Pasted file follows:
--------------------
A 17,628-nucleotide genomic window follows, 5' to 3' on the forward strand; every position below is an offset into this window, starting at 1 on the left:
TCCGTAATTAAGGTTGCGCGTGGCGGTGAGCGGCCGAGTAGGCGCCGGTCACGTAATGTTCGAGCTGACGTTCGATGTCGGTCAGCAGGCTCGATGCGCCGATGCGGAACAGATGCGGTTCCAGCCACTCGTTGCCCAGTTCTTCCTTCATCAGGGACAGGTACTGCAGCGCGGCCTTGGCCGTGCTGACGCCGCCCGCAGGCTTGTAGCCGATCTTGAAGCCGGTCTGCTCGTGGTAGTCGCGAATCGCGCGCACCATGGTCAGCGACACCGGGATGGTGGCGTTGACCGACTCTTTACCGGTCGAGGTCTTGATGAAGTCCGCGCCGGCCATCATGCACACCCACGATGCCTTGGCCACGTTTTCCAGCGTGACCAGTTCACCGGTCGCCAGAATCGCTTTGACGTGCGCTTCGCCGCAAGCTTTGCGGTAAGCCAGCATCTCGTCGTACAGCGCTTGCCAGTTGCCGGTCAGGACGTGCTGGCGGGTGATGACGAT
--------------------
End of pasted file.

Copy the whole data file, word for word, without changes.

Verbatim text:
A 17,628-nucleotide genomic window follows, 5' to 3' on the forward strand; every position below is an offset into this window, starting at 1 on the left:
TCCGTAATTAAGGTTGCGCGTGGCGGTGAGCGGCCGAGTAGGCGCCGGTCACGTAATGTTCGAGCTGACGTTCGATGTCGGTCAGCAGGCTCGATGCGCCGATGCGGAACAGATGCGGTTCCAGCCACTCGTTGCCCAGTTCTTCCTTCATCAGGGACAGGTACTGCAGCGCGGCCTTGGCCGTGCTGACGCCGCCCGCAGGCTTGTAGCCGATCTTGAAGCCGGTCTGCTCGTGGTAGTCGCGAATCGCGCGCACCATGGTCAGCGACACCGGGATGGTGGCGTTGACCGACTCTTTACCGGTCGAGGTCTTGATGAAGTCCGCGCCGGCCATCATGCACACCCACGATGCCTTGGCCACGTTTTCCAGCGTGACCAGTTCACCGGTCGCCAGAATCGCTTTGACGTGCGCTTCGCCGCAAGCTTTGCGGTAAGCCAGCATCTCGTCGTACAGCGCTTGCCAGTTGCCGGTCAGGACGTGCTGGCGGGTGATGACGAT